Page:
Macau casinos expected to get a fillip from CNY
GAMBLING revenues for the Chinese territory of Macau dropped 21.4 per cent in January, ahead of a Chinese New Year week-long holiday which is expected to boost the number of visitors to the world's largest casino hub.
Revenue in the former Portuguese colony fell for the 20th consecutive month to 18.7 billion patacas (S$3.3 billion), government data showed yesterday, in line with analysts' expectations of an 18 per cent to 26 per cent decline.
Macau, which relies on the casinos for revenue, has been battered by a two-year anti-corruption campaign and slowing growth in China's broader economy.
Gambling revenues are hovering around five-year lows but there are signs the worst may be over.
Casinos operated by Las Vegas magnate Steve Wynn and Las Vegas Sands Corporation's Sheldon Adelson reported stronger-than-expected fourth quarter revenues, largely due to an increase in the more middle class, so-called mass market gamblers.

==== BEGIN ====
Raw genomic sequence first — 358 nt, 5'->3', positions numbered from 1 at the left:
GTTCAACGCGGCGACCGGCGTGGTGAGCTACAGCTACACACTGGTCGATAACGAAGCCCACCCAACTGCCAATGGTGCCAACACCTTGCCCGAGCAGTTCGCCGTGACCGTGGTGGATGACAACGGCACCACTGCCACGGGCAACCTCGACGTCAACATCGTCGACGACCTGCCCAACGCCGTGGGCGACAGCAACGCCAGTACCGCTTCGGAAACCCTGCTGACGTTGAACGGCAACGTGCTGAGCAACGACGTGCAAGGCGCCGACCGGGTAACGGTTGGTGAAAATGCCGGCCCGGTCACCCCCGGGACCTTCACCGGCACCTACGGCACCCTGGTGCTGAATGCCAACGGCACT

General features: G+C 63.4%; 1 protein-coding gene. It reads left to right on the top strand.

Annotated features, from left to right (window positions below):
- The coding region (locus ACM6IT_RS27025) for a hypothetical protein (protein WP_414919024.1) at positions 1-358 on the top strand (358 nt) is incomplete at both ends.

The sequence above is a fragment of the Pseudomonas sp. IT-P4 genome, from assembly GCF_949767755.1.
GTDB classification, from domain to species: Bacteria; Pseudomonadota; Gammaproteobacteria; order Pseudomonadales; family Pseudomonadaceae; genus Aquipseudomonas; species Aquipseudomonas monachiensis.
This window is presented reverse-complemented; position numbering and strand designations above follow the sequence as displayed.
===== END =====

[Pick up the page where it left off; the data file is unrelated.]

Appealing to these gamblers has become a priority for casinos that once relied on the wealthier VIP gamers for most of their revenues - a category that has been the hardest hit by the crackdown on corruption and illicit money flows out of China.
New casino resorts set to open this year will include features such as a miniature Eiffel Tower and a large lake fronted with a gondola ride, to draw in China's burgeoning middle class.
Yesterday, Chinese gamblers milled around the huge gaming room of the Sands China Venetian casino while families shopped and ate at the resorts' multiple restaurants and boutiques.
Analysts and executives expect the Chinese New Year holiday, which starts on Sunday, to further boost the number of mass market gamblers to Macau from China, which accounts for up to two-thirds of overall visitors.
Billy Ng, analyst at Bank of America Merrill Lynch, forecast total revenue growth to remain flat this year, compared with 2015, when revenues dropped 34 per cent on the year.
Other analysts have forecast revenues to fall by up to 10 per cent or rise by up to 1 per cent.